When your labs come back, you’ve got an elevated white cell count and your iron is so low, it makes your doctor laugh, “I’m amazed you’re walking around! You’ve got some internal bleeding going on for sure.” He prescribes iron pills that blast through your guts, leaving you crying and sweating on your bathroom floor.

Don’t tell anyone at work what’s going on. Don’t take any time off.

When you learn you must have an endoscopy and colonoscopy and there’s an opening four days from now because of a cancellation, call your spouse from the appointment desk and say, “Guess what, baby, I’m getting double stuffed!” This will make the woman in charge of scheduling laugh and tell you, “You’ve got a sense of humor, you’ll be alright.”

Study for your endoscopy/colonoscopy like you studied for midterms in college. You’re going to prep for that procedure better than anyone else that came before you. Chug GoLytely and imagine your guts lit up on a computer screen, all pink and gooey, and the doctor saying, “My god, have you ever seen a cleaner colon?”

When you wake up during the procedure, and you feel the camera rolling through your guts, the biopsies being grabbed from your intestinal walls, moan but don’t scream. Watch the screen and see your inner beauty, much redder than pink. Later, spin it and say, “I’m so glad I wasn’t overmedicated.”

Still loggy from the drugs, your doctor will rush up to you and says the words you’ve wanted to hear so badly. “You had no polyps, no tumors, it isn’t cancer.” It isn’t cancer! But then, “It’s Crohn’s disease or ulcerative colitus, it doesn’t really matter which.” Fight to remember these words so you can tell your spouse because the doctor will be long gone by the time you’re allowed to see anyone who knows you.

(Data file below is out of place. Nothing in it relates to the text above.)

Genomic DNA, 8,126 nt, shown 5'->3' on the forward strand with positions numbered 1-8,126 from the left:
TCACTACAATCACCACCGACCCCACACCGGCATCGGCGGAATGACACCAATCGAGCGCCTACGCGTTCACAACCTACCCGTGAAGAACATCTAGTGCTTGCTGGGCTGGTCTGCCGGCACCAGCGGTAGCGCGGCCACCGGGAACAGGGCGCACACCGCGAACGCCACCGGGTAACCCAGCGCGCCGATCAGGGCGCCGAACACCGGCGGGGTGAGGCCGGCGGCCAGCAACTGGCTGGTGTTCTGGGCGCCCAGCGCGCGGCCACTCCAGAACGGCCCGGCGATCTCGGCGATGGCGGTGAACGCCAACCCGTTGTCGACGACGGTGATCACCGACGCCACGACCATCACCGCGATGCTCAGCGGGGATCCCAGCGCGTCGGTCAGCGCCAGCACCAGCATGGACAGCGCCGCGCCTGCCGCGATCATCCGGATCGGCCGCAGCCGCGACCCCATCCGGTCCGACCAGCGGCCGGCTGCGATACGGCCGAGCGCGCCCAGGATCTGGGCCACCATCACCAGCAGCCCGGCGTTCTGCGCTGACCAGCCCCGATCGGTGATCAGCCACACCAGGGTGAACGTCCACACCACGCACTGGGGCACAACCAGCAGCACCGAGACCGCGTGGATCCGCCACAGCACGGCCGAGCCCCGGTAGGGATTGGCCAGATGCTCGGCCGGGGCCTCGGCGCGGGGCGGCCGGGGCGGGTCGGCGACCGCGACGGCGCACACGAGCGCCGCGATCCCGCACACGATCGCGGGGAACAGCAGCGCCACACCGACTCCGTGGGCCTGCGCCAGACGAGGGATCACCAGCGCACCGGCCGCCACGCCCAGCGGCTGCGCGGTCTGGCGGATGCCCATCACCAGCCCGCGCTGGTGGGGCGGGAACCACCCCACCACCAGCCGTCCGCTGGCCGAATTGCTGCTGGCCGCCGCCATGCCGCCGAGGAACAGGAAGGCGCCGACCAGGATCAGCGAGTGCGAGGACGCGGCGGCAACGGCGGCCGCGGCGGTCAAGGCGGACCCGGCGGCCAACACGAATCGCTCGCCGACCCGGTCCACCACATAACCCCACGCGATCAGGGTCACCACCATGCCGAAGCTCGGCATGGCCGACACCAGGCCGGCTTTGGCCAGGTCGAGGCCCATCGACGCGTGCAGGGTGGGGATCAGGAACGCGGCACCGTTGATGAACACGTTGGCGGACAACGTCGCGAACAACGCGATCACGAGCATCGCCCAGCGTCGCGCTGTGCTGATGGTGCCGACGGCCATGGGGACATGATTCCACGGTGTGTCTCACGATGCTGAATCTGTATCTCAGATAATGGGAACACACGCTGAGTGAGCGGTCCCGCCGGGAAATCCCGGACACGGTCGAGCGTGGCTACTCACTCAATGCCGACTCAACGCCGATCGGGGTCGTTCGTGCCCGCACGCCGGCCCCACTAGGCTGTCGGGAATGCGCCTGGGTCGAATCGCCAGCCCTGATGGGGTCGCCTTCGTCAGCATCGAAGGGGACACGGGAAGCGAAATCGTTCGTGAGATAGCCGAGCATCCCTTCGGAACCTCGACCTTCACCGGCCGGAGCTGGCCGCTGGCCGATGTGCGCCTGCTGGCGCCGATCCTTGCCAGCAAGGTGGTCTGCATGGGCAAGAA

Defer. Always defer. Defer to the nurse with the clucking tongue. Defer to the insurance representative and admit it probably wasn’t necessary. Defer to the doctor with the soft hands and wet sympathetic eyes and no answers. Talk about your body as if it’s a faraway country ravaged by stupid disasters.

Always respond positively to any dismissal of alternative therapies or treatment. Nod and chuckle when the good doctor says gluten is no one’s enemy but the celiacs. Meanwhile, the date you last had bread is burned into your memory.

When one doctor tells you results from acupuncture are purely placebo, don’t say, “Hey, placebo sounds great, sign me up!” Something about that response will really piss him off.